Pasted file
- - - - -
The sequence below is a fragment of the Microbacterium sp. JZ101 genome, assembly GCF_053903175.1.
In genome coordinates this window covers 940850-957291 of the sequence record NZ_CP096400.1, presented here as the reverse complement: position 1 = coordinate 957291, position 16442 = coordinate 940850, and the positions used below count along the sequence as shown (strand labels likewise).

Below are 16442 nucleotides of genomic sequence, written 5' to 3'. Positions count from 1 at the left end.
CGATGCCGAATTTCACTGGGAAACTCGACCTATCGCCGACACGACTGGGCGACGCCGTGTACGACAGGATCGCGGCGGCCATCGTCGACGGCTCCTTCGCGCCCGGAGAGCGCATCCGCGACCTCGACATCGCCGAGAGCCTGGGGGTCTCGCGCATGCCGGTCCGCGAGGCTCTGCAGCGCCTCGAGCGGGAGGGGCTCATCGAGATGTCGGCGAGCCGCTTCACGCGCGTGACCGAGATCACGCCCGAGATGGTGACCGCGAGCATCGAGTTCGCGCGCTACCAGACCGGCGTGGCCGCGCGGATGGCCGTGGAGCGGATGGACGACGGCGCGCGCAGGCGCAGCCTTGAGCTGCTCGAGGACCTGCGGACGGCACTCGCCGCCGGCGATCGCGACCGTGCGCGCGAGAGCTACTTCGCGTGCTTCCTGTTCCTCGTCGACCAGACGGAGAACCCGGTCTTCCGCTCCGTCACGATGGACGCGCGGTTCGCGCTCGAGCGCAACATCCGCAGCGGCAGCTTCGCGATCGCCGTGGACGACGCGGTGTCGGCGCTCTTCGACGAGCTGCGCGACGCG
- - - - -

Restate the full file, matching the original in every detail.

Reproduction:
The sequence below is a fragment of the Microbacterium sp. JZ101 genome, assembly GCF_053903175.1.
In genome coordinates this window covers 940850-957291 of the sequence record NZ_CP096400.1, presented here as the reverse complement: position 1 = coordinate 957291, position 16442 = coordinate 940850, and the positions used below count along the sequence as shown (strand labels likewise).

Below are 16442 nucleotides of genomic sequence, written 5' to 3'. Positions count from 1 at the left end.
CGATGCCGAATTTCACTGGGAAACTCGACCTATCGCCGACACGACTGGGCGACGCCGTGTACGACAGGATCGCGGCGGCCATCGTCGACGGCTCCTTCGCGCCCGGAGAGCGCATCCGCGACCTCGACATCGCCGAGAGCCTGGGGGTCTCGCGCATGCCGGTCCGCGAGGCTCTGCAGCGCCTCGAGCGGGAGGGGCTCATCGAGATGTCGGCGAGCCGCTTCACGCGCGTGACCGAGATCACGCCCGAGATGGTGACCGCGAGCATCGAGTTCGCGCGCTACCAGACCGGCGTGGCCGCGCGGATGGCCGTGGAGCGGATGGACGACGGCGCGCGCAGGCGCAGCCTTGAGCTGCTCGAGGACCTGCGGACGGCACTCGCCGCCGGCGATCGCGACCGTGCGCGCGAGAGCTACTTCGCGTGCTTCCTGTTCCTCGTCGACCAGACGGAGAACCCGGTCTTCCGCTCCGTCACGATGGACGCGCGGTTCGCGCTCGAGCGCAACATCCGCAGCGGCAGCTTCGCGATCGCCGTGGACGACGCGGTGTCGGCGCTCTTCGACGAGCTGCGCGACGCG